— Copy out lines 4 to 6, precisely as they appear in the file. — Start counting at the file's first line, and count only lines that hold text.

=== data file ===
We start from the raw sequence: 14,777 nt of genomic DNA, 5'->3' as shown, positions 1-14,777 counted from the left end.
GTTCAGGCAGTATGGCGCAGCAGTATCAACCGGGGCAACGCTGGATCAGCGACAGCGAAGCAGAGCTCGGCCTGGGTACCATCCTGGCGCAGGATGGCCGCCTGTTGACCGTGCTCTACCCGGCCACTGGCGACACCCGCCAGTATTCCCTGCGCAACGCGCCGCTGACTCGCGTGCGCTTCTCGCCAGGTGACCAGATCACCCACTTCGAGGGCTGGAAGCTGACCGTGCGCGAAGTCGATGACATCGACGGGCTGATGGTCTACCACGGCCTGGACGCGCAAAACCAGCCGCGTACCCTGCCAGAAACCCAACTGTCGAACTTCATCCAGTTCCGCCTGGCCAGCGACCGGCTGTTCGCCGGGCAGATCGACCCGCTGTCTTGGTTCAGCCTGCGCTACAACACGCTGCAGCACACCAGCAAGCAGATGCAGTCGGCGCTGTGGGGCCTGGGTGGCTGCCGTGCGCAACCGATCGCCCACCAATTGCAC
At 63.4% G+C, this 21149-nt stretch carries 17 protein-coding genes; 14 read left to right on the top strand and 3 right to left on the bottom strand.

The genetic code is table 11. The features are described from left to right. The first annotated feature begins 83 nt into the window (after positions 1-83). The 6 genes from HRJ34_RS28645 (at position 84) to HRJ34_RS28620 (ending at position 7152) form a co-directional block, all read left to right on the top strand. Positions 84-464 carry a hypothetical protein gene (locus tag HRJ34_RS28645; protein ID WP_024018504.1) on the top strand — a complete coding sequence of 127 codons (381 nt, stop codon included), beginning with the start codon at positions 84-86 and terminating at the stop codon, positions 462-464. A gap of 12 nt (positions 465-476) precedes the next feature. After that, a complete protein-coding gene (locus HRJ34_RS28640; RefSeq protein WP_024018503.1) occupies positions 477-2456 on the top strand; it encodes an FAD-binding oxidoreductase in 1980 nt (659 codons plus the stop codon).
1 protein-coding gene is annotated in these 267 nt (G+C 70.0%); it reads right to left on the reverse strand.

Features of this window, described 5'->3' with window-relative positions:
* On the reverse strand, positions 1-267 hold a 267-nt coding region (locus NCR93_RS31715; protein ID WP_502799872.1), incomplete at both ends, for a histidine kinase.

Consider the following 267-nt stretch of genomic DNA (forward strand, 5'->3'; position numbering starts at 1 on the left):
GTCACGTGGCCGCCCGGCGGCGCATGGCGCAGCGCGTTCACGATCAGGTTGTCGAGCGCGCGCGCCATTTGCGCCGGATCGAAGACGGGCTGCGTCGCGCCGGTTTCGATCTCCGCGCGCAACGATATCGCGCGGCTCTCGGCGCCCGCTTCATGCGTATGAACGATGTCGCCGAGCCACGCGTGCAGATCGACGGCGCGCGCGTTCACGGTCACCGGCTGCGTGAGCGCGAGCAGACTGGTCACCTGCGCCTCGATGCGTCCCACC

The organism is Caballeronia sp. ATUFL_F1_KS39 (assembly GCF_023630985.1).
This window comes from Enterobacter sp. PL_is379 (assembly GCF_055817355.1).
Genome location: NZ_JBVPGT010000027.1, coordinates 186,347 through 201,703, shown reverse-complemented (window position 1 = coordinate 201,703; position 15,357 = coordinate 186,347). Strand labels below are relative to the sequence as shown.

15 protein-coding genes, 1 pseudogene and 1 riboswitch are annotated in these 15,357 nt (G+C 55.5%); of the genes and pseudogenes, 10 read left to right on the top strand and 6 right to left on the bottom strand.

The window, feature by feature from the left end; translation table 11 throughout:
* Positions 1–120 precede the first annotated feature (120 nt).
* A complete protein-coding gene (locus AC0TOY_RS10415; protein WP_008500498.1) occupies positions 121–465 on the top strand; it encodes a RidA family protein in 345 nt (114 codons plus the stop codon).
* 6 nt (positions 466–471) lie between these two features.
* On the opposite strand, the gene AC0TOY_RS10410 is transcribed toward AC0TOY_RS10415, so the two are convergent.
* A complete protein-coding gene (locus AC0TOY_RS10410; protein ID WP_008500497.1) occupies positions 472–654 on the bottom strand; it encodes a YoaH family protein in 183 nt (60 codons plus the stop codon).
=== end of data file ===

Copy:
The genetic code is table 11. The features are described from left to right. The first annotated feature begins 83 nt into the window (after positions 1-83). The 6 genes from HRJ34_RS28645 (at position 84) to HRJ34_RS28620 (ending at position 7152) form a co-directional block, all read left to right on the top strand. Positions 84-464 carry a hypothetical protein gene (locus tag HRJ34_RS28645; protein ID WP_024018504.1) on the top strand — a complete coding sequence of 127 codons (381 nt, stop codon included), beginning with the start codon at positions 84-86 and terminating at the stop codon, positions 462-464. A gap of 12 nt (positions 465-476) precedes the next feature. After that, a complete protein-coding gene (locus HRJ34_RS28640; RefSeq protein WP_024018503.1) occupies positions 477-2456 on the top strand; it encodes an FAD-binding oxidoreductase in 1980 nt (659 codons plus the stop codon).
1 protein-coding gene is annotated in these 267 nt (G+C 70.0%); it reads right to left on the reverse strand.

Features of this window, described 5'->3' with window-relative positions: